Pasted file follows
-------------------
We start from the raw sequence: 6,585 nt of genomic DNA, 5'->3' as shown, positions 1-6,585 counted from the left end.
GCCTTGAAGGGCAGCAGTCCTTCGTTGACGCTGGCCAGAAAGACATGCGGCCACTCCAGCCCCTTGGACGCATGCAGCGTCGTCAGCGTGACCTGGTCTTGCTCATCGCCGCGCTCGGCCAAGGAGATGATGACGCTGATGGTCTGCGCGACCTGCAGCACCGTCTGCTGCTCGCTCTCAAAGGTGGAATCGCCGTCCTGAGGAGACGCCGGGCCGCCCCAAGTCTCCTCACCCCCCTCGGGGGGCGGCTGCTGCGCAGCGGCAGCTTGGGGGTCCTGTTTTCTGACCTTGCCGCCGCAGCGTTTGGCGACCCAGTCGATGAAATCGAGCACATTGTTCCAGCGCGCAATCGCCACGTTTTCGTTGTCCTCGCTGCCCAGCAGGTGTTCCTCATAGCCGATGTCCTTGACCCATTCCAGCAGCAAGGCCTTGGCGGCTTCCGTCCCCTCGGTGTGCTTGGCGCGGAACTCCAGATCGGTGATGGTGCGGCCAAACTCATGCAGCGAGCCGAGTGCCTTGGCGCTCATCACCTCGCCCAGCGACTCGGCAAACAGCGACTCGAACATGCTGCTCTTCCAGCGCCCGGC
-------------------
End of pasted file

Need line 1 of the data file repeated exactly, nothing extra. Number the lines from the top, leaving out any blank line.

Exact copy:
We start from the raw sequence: 6,585 nt of genomic DNA, 5'->3' as shown, positions 1-6,585 counted from the left end.